Due to his choice of such timbres, what constitutes a “melody” in his tape music can vary from the tempered scale of the piano in Line of Apogee to the simple intervals of high, medium, or low in the “wind” parts of the same score. By using the medium of tape music for its unique capabilities, Ussachevsky extended the orchestral resources of his time just as composers have done in every century, by developing an instrument with previously unknown musical possibilities.
But perhaps Ussachevsky's most remarkable achievement is that he did not fall into the common trap of electronic composers: he did not become obsessed with technology as an end in itself. Instead he concerned himself with the musically expressive possibilities of a sound or technique. Clearly, he brought to the development of electronic music an ear highly skilled in the perception and expression of emotion in music. This may be attributed to his early and intensive training in Romantic music and Russian Orthodox choral music, both characterized by the powerful expression of emotion. Ussachevsky's uncannily sharp ear could detect the slightest technical defect in a recording. But more important, he would go to extraordinary lengths to remedy anything musically dissatisfying. Those of us who assisted him in the tape studio can attest to the often excruciating hours of work to which he would submit himself and us to gain the sublest increases in musical effect. As we worked with him in the studio, we saw the means by which he transferred such emotional expressivity onto the tape: in a word, he danced. As he turned the controls of a machine, his whole body moved in graceful choreography in response to his simultaneously listening and sculpting ear. Any machine under his sensitive hand became a fully responsive musical instrument. —Alice Shields

1- 6: Suite From 'No Exit' (1962)
7-13: Line Of Apogee (1968)

With Alice Shields & Pril Smiley (7-13)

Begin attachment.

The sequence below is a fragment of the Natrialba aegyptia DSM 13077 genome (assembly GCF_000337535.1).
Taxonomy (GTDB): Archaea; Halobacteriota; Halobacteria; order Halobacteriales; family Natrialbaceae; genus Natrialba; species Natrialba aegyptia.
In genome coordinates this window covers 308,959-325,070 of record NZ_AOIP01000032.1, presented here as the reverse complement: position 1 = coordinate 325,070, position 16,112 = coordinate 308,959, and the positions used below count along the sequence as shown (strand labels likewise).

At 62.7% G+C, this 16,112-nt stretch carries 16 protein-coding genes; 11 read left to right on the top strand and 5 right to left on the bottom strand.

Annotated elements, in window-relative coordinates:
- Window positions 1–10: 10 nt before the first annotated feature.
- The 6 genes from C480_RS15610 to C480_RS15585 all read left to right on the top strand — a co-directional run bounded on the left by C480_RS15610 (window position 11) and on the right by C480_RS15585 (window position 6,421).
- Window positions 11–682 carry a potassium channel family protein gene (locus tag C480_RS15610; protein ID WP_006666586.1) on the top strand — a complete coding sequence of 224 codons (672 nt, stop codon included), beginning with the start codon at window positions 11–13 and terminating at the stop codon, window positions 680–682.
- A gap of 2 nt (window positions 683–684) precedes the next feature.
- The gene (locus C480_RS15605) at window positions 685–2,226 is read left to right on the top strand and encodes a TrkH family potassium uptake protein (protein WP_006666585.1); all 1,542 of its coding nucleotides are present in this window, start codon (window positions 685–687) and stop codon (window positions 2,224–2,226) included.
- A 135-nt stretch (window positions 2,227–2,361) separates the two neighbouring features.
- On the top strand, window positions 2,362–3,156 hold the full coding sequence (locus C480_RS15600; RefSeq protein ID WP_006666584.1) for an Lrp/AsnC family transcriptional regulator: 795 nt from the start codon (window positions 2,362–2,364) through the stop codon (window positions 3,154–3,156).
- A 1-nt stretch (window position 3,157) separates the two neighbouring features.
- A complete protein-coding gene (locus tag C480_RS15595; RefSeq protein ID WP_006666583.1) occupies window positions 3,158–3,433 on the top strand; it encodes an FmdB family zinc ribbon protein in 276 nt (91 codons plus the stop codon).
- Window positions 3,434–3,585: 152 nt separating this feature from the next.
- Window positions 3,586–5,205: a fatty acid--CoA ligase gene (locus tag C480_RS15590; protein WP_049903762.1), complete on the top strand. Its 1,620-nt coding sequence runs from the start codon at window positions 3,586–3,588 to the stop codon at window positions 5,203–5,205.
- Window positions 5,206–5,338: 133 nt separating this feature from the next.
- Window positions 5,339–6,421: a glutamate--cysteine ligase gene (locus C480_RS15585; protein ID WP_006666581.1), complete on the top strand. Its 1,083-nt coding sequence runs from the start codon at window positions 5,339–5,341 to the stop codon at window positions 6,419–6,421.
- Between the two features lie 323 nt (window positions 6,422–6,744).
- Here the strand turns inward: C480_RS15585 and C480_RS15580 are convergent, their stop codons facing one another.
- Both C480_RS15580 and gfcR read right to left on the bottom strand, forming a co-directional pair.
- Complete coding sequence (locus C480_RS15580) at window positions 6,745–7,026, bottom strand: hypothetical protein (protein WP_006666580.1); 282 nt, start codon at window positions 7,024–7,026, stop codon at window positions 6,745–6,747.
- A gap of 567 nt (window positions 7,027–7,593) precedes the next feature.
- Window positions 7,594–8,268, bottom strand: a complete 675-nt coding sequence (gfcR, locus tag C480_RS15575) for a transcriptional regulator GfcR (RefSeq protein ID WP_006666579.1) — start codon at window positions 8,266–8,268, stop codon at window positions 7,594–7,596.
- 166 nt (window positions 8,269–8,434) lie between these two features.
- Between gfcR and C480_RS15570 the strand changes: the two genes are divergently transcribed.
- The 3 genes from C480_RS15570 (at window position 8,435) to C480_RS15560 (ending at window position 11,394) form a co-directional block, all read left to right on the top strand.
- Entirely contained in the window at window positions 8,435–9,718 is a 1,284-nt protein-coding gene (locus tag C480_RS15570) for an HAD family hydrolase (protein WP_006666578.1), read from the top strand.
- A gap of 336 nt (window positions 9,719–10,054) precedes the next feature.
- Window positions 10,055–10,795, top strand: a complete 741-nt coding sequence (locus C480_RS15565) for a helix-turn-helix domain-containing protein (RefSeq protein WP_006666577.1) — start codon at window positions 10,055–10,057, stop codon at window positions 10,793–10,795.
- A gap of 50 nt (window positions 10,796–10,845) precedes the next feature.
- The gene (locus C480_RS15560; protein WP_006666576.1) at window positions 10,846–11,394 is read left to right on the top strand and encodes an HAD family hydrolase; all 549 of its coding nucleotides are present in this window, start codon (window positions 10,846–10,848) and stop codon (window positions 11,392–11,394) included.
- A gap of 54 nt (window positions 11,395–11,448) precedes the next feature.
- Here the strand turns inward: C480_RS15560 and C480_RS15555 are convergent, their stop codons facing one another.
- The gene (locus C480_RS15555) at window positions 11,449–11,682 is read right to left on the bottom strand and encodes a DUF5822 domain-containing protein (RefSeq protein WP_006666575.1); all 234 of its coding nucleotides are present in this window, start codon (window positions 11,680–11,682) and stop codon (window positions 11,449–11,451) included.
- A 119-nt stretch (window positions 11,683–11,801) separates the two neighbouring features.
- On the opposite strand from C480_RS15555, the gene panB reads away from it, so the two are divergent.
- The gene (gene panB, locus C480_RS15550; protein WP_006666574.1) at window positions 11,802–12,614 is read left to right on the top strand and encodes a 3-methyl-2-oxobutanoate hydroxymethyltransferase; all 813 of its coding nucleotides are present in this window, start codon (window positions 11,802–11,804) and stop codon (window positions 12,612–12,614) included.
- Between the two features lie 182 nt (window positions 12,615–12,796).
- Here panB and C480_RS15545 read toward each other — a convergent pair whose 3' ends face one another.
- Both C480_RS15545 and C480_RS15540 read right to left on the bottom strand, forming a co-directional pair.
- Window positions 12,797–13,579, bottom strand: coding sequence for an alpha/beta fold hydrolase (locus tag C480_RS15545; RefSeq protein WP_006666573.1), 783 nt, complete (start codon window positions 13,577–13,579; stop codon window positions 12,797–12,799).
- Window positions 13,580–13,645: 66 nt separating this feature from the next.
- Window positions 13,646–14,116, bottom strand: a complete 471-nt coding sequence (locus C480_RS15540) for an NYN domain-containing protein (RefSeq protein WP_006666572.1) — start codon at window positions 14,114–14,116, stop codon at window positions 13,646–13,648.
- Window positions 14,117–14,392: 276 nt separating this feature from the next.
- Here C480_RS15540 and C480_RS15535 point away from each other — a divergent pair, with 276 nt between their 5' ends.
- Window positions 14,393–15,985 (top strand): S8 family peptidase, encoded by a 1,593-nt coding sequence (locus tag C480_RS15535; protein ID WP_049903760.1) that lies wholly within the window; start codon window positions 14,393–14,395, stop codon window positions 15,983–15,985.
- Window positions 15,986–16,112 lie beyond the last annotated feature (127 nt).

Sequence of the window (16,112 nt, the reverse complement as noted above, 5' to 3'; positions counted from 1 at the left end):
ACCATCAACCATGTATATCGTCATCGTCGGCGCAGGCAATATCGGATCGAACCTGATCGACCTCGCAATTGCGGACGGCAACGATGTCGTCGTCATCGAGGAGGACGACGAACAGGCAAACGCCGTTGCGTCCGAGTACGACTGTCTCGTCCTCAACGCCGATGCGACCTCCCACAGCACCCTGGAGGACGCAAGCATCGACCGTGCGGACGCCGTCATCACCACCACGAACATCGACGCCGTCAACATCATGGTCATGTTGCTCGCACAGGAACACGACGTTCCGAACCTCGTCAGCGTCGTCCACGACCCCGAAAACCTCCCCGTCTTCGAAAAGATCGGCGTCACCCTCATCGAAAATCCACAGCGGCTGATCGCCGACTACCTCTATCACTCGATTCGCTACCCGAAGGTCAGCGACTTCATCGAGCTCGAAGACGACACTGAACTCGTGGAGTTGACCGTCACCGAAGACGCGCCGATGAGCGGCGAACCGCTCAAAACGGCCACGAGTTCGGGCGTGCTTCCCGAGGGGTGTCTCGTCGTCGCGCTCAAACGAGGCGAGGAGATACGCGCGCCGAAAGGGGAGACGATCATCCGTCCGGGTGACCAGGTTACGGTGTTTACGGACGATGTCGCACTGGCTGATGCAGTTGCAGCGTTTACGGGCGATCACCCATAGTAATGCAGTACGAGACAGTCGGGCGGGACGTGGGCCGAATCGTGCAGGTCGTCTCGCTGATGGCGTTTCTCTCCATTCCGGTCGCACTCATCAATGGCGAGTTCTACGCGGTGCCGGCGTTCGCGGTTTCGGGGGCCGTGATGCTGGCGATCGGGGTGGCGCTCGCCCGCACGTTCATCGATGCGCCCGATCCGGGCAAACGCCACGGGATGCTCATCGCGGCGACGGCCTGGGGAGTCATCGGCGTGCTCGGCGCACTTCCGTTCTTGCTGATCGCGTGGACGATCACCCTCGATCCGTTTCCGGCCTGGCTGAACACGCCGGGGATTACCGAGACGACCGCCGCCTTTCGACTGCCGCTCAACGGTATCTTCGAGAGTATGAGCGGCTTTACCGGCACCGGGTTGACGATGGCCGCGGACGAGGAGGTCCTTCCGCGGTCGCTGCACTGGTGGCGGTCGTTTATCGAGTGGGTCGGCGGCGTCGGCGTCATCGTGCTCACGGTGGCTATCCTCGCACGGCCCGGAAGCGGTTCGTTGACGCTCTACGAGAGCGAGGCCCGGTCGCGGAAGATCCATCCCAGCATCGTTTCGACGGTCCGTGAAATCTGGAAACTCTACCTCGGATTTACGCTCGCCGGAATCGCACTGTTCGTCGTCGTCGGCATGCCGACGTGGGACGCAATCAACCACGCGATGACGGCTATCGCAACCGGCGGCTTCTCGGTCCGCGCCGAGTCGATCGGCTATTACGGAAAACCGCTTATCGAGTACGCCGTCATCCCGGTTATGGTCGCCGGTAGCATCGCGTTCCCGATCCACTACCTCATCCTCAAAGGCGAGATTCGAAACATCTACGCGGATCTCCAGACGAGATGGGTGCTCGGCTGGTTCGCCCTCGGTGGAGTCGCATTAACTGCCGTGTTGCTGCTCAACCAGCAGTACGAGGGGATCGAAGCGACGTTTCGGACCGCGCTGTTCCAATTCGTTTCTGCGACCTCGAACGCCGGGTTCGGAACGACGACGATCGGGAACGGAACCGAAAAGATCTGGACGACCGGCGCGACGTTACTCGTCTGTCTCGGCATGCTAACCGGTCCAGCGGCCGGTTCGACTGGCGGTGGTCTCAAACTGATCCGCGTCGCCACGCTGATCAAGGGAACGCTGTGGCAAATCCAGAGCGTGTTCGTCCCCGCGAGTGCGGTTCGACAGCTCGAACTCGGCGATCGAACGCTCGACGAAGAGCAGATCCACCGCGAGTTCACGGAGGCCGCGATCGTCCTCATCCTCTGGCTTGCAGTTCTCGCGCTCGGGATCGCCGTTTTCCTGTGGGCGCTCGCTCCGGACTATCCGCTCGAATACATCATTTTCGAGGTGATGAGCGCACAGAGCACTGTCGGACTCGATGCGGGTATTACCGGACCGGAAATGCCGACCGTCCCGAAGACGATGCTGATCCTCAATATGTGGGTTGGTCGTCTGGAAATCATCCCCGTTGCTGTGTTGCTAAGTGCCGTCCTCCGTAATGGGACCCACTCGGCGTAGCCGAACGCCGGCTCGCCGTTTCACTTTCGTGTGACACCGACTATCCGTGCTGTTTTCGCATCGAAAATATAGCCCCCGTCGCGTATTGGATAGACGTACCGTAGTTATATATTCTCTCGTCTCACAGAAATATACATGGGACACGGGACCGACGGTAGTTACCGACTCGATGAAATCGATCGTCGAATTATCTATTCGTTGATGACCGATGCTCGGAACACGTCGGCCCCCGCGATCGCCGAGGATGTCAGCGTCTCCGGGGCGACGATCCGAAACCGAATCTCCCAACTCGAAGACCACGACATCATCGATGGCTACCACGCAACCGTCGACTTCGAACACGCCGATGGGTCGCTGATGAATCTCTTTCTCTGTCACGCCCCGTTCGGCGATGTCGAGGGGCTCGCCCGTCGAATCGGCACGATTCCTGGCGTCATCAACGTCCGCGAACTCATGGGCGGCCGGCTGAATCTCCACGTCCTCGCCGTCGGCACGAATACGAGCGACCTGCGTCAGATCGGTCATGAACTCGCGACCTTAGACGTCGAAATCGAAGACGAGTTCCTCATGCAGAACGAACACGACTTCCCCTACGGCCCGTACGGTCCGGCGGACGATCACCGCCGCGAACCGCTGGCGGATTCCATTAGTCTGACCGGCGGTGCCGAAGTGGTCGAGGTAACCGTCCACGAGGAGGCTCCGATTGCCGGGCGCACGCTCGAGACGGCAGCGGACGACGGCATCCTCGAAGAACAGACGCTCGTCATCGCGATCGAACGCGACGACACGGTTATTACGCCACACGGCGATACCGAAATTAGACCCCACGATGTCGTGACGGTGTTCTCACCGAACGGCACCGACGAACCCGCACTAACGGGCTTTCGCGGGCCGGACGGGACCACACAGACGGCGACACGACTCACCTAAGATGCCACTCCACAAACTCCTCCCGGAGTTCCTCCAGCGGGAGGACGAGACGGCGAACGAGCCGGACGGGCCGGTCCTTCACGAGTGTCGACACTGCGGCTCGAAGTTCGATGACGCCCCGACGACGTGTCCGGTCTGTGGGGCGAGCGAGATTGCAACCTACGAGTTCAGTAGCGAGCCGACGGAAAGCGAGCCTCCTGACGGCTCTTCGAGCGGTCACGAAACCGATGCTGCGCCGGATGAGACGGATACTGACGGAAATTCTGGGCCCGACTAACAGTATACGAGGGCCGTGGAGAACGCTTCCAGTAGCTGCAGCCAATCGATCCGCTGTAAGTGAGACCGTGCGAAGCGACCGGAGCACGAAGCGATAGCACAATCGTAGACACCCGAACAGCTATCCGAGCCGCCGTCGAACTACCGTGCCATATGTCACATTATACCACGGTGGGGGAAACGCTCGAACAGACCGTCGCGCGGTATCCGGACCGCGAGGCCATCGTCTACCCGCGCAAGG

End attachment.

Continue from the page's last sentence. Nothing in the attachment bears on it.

Originally produced at the Columbia-Princeton Electronic Music Center, New York
CD release by New World Records in 1990


Monday, 1 June, 2009

Bornéo: Musiques des Dayaks et des Punans (1999)

Dayak is a generic term used to identify the non-muslim population in the interior of Borneo, the 3rd biggest island on the planet, now shared by the Indonesian and Malaysian states. The name was fixed by Dutch marauders, meaning something like "from the interior". Punan is the name of a formerly nomadic group in the island. Most Punans used to lived off hunting, but have in the last decades (or most probably even before) settled and become farmers like Dayaks.
Both are minority groups, the Punan being a much smaller unit than the Dayaks. Both were also notorious headhunters, a practice banned by British and Dutch pressure in the 1920s. Headhunting was a classical adulthood ritual without which no man was allowed to marry. This ritual was said to improve harvests and the skull was given all forms of honor as well as the duty to protect the village from several ailments. According to some observers, it was a way of acquiring an enemy's valor and status.
These recordings by Manuel Gomes include performers from the following Dayak divisions: Tunjung, Kenyah, Benuaq, Bahau, Meratus, and Kelabit. These, together with the Punan's, were recorded along the Mahakam river, Kalimatan Timur, and the Sarawak Highlands.

1. Hudoo Kenyah (Kenyah)
Played "to activate the growth of rice plants"
2. Kuranji Manis (Meratus)
A love song in which an old lady recalls being courted by a man who compared her with a soft flower called kuranji manis.
3. Ayun Suli (Meratus)
A lullaby.
4. Belian - Slow (Meratus)
A ritual healing ceremony, sang by the healer. This particular song is slow because the disease is benign.
5. Penyamutan Adat (Benuaq)
A song performed to welcome strangers in the village
6. Ngasak (Benuaq)
A tune accompanied by female dancing at the time of rice sowing.

7. Belian - Fast (Meratus)
A fast healing song for a serious illness; drums are incessantly played to recover the healer's spirit.
8. Tarian Huddoo (Bahau)
Part of an agrarian/ancestor ritual, the dance uses masks to chase away evil from the rice crop.
9. Tari Sapeh Kariang (Bahau)
Played in sapeh, it is a welcoming piece.
10. Tari Belian (Benuaq)
A ritual healing ceremony, performed by one Sentiu Dukun.
11. Adtah Ulus Lagku-Ai-Ai (Kelabit)
A love song.
12. Arang Kadang (Kelabit)
Entertainment night music for women's chorus.
13. Tubung (Kelabit)
A call for prayer at the church.
14. Tutu Udan Nepara (Kelabit)
A rain song, asking for showers.
15. Rabu-Rabu Dadtam Kinih (Kelabit)
An excerpt of a song in which a woman courts a man. They finally join at dawn.
16. Sepuk Noge Kepulu (Benuaq)
A melody to attract and capture birds.

17. Muwankai (Tunjung)
Played for a buffalo sacrifice at a funeral ceremony
18. Uyan Tiga (Kelabit)
Played in the sapeh, this song was interpreted when returning from headhunting.
19. Lago Serimbung (Punan)
A welcome song for a guest.
20. Game Approach Technique (Punan)
An array of sounds played with the mouth to approach game when hunting and merge with the environment.
21. Mengahu (Punan)
A hunting song.

Recorded by Manuel Gomes in Borneo, Dec 1997 - Jan 1998.
Released by Buda Records in 1999.